Chinese relatives marry each other 23 times in two weeks to access free housing

International
A Chinese family has staged 23 phoney marriages within two weeks to cheat government compensation, People’s Daily reported.

(CNN) – Eleven members of the same Chinese family allegedly staged 23 fake marriages within two weeks — all to access free housing.

The scam started when a man named Pan heard about an urban renewal compensation scheme in one part of a small village in Lishui city, eastern Zhejiang province, according to state media.

Local residents were being offered a modest apartment measuring at least 40 square meters (430 square feet), even if they did not own property, the People’s Daily reported.

Pan quickly re-married his ex-wife who lived in the village, only to divorce her again six days later.

Other family members soon joined the alleged scam. Pan married his sister, then her sister-in-law, then Pan’s father wed a few relatives, even his own mother, within the same period.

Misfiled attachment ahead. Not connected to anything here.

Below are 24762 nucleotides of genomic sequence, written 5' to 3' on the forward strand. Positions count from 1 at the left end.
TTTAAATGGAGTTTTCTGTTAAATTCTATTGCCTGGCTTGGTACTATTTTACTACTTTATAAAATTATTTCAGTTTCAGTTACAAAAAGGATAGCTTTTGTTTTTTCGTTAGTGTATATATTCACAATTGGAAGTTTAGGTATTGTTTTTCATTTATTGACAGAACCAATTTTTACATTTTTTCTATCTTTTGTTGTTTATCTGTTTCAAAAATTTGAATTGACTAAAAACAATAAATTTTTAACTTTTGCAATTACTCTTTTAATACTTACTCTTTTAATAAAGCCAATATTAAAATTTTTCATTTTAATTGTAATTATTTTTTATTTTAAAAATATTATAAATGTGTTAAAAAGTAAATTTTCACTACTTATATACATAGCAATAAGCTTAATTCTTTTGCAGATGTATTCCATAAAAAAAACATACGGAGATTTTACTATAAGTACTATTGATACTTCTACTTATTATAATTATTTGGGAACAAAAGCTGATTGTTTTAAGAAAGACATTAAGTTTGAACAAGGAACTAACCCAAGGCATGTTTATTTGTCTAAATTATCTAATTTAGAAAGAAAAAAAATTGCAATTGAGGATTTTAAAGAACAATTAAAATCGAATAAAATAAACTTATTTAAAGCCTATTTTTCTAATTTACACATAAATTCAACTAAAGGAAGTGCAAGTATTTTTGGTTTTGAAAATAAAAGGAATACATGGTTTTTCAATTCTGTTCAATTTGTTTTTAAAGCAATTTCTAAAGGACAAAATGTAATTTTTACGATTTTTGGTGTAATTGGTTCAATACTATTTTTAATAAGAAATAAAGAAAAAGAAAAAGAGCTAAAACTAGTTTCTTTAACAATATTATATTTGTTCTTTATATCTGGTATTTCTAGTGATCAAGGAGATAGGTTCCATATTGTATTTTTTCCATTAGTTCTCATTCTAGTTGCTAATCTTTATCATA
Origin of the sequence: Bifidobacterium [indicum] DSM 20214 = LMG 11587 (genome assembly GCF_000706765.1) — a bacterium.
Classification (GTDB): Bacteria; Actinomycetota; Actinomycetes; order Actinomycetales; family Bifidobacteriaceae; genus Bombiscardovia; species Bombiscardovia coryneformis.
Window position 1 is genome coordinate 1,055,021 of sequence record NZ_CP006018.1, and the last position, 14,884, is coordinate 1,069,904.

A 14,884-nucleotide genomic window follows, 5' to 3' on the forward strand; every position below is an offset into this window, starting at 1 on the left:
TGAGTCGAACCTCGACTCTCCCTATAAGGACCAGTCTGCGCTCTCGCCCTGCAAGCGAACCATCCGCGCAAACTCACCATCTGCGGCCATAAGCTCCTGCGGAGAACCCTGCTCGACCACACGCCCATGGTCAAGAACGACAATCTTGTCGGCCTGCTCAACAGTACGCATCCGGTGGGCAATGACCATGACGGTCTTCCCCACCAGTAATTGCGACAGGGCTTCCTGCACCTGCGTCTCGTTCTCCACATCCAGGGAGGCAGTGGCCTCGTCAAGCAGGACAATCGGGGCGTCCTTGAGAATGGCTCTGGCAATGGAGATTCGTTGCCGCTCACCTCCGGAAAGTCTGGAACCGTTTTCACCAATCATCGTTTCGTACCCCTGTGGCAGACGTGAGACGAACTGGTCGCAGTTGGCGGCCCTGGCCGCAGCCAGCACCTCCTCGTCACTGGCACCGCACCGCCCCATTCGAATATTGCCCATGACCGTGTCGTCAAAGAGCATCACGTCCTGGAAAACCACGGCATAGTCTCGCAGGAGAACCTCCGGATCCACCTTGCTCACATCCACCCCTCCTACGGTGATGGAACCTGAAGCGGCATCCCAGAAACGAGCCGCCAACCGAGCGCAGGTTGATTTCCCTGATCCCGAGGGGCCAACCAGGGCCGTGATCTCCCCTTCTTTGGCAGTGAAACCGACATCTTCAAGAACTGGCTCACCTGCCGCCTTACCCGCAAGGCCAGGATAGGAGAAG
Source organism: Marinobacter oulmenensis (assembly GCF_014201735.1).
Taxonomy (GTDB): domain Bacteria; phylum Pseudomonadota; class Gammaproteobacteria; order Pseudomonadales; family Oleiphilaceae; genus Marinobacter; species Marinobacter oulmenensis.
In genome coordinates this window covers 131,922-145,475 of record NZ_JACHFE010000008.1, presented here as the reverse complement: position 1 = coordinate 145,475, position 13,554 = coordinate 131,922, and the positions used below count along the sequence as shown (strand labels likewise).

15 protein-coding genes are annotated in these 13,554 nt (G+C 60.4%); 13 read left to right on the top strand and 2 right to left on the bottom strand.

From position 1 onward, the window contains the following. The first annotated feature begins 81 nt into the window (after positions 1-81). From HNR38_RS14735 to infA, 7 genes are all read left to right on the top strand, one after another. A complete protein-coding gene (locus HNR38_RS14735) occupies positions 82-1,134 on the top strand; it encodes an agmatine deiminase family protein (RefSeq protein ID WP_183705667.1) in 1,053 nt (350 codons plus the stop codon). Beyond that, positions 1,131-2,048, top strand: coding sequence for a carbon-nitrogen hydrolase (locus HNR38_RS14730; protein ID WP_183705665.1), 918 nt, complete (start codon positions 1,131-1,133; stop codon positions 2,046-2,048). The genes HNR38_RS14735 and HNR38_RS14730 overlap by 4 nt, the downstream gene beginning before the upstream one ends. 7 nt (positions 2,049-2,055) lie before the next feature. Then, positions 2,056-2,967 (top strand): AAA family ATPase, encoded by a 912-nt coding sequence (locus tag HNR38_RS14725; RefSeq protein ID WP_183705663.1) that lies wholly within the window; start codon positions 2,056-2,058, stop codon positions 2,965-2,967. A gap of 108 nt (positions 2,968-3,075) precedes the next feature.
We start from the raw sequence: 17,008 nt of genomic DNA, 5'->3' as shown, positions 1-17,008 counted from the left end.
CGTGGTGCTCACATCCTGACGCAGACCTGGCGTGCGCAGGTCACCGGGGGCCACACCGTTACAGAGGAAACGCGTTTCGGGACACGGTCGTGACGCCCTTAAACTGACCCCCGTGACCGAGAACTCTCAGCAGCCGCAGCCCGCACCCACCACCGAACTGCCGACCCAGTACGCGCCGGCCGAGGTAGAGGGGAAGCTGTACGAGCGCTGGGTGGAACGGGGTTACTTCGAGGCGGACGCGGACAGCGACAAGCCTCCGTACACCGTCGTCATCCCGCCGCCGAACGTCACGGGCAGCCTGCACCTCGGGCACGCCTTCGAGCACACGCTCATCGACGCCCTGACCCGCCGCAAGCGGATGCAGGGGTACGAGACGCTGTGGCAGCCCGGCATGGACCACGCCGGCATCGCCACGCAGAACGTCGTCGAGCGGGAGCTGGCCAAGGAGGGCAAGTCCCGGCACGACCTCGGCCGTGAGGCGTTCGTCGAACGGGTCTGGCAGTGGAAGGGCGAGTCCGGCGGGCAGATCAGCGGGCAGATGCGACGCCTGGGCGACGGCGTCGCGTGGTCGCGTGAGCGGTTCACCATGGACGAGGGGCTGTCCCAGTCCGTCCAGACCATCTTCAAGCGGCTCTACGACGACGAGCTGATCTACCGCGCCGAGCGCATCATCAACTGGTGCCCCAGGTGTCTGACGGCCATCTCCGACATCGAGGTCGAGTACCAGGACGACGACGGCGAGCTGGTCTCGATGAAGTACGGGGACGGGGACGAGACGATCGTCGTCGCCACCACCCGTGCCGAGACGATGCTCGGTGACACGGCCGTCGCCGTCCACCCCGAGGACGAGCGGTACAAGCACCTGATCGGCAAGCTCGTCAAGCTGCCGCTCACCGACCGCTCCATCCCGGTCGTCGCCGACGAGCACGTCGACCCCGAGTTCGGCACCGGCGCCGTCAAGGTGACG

After each wedding, they registered as residents of the village, before filing for divorce. The newly minted residents then married again, creating more residents.

Three times in just one week, Pan registered three marriages at the Ministry of Civil Affairs, the report said.

The alleged scam was uncovered last Thursday after the committee overseeing the village’s redevelopment lodged a complaint with police.

All 11 members of the family have been arrested for alleged fraud, People’s Daily reported. Four people have been detained, while others have been released on bail. Authorities are continuing to investigate the incident.

China has rapidly developed over recent decades and it is common for villages to be demolished for urban renewal projects. In 2011, the State Council passed regulations detailing how residents should be compensated if they are ordered to relocate.

The audacity of the family’s alleged plan captivated users on China’s social media platforms.

“Even screenwriters would not dare to create a plot like this,” wrote one person on Weibo, China’s version of Twitter.

“There are obviously loopholes in the system,” commented another. “Can you just blame the family for being greedy?”

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